02/14/2007 - The large caseloads facing Maryland's foster care workers drain their limited time away from providing crisis intervention and mental health and other support services for children and families in the child welfare system ("Maryland's foster kids need help now," Opinion • Commentary, Feb. 7).Nearly half the children living in foster care families in Maryland are in the homes of grandparents and other relatives.
Yet federal foster care funds cannot be used to support foster children who live with relatives if those relatives choose to become legal guardians and exit foster care.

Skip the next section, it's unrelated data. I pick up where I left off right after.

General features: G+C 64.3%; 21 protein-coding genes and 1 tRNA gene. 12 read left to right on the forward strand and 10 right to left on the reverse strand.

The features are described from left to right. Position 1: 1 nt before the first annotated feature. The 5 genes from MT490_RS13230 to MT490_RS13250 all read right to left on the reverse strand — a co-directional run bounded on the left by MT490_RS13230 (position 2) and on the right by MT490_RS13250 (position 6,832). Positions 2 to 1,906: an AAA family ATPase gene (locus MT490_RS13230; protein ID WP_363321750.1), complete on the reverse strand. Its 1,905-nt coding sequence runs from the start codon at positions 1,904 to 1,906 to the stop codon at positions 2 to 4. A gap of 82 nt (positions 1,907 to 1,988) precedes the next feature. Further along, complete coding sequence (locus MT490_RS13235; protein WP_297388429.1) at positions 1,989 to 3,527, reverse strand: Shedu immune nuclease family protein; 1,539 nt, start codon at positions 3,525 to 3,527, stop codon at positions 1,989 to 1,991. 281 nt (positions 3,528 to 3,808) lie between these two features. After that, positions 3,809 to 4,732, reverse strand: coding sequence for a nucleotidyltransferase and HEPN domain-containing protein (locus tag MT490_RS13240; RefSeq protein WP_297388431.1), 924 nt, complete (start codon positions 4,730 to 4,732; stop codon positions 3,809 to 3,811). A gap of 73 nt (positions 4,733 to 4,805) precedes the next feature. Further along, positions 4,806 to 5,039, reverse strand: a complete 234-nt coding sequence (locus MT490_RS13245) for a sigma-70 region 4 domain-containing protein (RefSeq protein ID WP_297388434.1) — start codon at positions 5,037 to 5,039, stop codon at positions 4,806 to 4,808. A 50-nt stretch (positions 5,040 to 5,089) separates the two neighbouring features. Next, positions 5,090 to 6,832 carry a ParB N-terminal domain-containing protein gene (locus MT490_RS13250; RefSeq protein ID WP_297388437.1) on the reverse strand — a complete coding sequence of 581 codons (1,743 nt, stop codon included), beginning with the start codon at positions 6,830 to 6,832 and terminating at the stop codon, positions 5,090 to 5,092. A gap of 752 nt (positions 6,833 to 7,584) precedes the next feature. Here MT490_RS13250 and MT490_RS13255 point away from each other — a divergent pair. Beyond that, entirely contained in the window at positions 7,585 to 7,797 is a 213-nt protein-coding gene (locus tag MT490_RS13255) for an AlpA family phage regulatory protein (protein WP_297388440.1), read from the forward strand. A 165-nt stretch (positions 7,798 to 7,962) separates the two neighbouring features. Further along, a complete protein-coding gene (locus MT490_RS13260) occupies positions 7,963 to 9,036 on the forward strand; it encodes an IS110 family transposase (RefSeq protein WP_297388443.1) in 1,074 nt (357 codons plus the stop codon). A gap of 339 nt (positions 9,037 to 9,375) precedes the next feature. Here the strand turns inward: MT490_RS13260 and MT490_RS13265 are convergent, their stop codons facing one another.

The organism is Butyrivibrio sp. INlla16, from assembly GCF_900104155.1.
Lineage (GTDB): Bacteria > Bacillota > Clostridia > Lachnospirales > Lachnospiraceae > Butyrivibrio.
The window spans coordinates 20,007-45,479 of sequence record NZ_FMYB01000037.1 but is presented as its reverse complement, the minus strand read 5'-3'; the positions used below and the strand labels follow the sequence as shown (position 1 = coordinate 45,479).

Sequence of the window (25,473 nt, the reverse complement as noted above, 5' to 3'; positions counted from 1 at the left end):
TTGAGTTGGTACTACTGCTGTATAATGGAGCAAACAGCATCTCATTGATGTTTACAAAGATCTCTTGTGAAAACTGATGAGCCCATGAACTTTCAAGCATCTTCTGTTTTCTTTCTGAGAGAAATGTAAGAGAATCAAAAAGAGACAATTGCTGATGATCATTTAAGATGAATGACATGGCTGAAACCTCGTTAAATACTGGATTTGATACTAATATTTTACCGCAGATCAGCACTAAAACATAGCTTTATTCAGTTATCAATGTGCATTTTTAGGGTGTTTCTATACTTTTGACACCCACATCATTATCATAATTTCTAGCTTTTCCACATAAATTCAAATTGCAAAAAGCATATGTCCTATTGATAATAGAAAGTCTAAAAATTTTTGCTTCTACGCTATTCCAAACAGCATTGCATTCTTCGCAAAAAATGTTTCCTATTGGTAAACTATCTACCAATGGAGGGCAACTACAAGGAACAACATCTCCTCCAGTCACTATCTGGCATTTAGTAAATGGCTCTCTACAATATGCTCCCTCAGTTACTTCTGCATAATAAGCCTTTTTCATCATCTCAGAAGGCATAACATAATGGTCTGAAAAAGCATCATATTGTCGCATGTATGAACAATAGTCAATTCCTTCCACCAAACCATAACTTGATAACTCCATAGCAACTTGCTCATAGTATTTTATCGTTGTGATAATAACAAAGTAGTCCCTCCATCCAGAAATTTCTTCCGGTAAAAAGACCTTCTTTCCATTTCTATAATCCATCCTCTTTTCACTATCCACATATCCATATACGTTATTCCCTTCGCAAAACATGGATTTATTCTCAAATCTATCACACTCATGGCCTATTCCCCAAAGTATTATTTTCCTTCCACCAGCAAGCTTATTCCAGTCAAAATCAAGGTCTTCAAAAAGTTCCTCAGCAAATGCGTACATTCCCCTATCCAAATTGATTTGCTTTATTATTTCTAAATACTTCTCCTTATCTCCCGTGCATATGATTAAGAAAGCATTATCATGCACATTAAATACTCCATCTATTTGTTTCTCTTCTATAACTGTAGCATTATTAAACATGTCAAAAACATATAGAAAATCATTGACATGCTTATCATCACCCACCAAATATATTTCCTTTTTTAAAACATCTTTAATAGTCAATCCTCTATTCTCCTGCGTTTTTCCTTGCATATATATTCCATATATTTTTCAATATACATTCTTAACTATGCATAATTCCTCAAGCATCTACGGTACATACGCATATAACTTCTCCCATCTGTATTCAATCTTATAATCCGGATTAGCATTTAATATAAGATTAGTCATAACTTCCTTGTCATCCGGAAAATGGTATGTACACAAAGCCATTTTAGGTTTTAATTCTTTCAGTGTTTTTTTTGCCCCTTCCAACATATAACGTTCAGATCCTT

As a result, many children remain in family foster care longer than is necessary.
If Congress helped relatives care for children by allowing states to use foster care funds to fund guardians, these families could get the financial assistance they need, social workers could spend more time where it is needed most and an estimated 20,000 children nationwide who are living in family foster care could leave foster care for permanent, loving homes with relatives rather than languishing in an overloaded foster care system.
Executive Director, Generations United